Brazilian Rosewood

An endangered and carefully protected species, Brazilian rosewood (Dalbergia nigra) is the most precious of tonewoods. Simply called "rio" by Brazilians, it is highly regarded among luthiers and collectors for its magical tonal character and deep, rich beauty – and it is vigorously regulated; it is protected with the same level of regulation as ivory.  Brazil – recognizing  the value of its rosewood trees – outlawed the exportation of  Brazilian rosewood logs in the late ‘60s. The ban  was a blow to luthiers and guitar manufacturers worldwide, since it was widely believed that there was no better combination for acoustic guitars than Brazilian rosewood paired with spruce. From that point onward, fewer and fewer players would have the chance to own a Brazilian rosewood guitar, and most would have to settle for other rosewood substitutes… and if you’ve ever played an acoustic guitar crafted from Brazilian rosewood, you know there is no substitute.

In June of 1992, Dalbergia nigra was listed in Appendix I of CITES as an endangered species, preventing the import and export of the precious tonewood within 180 member nations, including all of Europe. Fortunately, years before the ‘60s Brazilian ban and decades before CITES, the trees that live again in the magnificent Bedell guitars were already safely resting and patiently aging in Spain.

In May of 2001, Brazilian law made it illegal to harvest Brazilian rosewood in the wild, effectively limiting the supply to existing stocks. And since import and export of the wood is severely restricted by 1992 CITES convention, it is incredibly difficult to find pre-Convention Brazilian rosewood for acoustic instruments that will allow for travel across international borders. As a result of these rigorous regulations, when the existing finite and scarce Brazilian tonewood supply is exhausted… the “rio” is gone forever.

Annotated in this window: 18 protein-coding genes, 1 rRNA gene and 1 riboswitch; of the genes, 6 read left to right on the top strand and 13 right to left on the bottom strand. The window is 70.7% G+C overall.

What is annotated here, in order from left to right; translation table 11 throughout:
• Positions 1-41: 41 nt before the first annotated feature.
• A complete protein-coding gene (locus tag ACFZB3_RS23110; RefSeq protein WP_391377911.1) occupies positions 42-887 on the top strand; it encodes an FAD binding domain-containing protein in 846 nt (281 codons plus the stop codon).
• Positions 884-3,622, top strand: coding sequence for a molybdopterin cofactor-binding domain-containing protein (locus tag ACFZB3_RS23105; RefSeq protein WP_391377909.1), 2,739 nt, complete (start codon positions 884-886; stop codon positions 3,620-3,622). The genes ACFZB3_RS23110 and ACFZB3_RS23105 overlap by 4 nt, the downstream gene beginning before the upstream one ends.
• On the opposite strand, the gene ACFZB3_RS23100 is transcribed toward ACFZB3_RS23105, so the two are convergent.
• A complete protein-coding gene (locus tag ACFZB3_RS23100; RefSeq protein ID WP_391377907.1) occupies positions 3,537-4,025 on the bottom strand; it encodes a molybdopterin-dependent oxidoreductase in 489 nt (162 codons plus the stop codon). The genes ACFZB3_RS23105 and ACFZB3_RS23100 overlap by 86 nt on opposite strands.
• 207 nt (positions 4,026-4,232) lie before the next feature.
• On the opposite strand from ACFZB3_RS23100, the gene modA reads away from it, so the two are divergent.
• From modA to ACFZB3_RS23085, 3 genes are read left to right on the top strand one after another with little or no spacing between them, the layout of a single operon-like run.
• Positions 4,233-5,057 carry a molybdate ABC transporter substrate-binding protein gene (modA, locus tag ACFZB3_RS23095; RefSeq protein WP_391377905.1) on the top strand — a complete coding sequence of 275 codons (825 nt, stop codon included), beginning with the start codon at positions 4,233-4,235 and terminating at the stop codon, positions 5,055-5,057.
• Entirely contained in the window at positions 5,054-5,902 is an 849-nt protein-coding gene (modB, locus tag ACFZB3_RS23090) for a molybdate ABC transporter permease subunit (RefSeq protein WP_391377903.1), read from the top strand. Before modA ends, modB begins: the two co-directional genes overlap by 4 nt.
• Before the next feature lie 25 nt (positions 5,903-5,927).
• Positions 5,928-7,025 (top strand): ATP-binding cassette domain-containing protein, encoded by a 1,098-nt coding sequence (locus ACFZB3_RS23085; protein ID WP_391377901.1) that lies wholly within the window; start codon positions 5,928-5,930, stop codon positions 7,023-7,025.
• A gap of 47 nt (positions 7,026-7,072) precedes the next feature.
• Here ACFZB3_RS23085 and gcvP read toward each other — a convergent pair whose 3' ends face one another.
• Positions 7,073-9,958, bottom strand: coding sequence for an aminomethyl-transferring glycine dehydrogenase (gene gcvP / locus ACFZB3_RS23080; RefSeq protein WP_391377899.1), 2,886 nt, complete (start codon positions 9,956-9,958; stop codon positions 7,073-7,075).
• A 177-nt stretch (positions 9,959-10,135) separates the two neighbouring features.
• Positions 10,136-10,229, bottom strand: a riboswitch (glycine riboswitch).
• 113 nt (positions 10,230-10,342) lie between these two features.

Brazilian rosewood produces a loud, warm, rich tone, with full deep bases, brilliant trebles, delivering excellent sustain and clarity. Its appearance varies from brick red and burnt orange to shades of dark brown to violet color with black spidery streaks.


The Atlantic Forest of Brazil (also known as the Mata Atlântica or the Atlantic Rainforest) is critically threatened. More than 85% of the original forest has been destroyed, however, Mata Atlântica still remains one of the richest, most biologically diverse forests, and is home to a large number of species that can be found nowhere else on the planet. Major threats to Mata Atlântica include illegal logging, conversion of forestland to agricultural uses, and urban and suburban development. Brazil’s eastern seaboard is home to 70% of Brazil’s population, so the fate of the forest flora and fauna is interwoven with economic wellbeing of the local population. Currently, less than 2% of the whole biome is under protected status.

To learn more about the status of the Atlantic Forests, visit:

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Brazilian Rosewood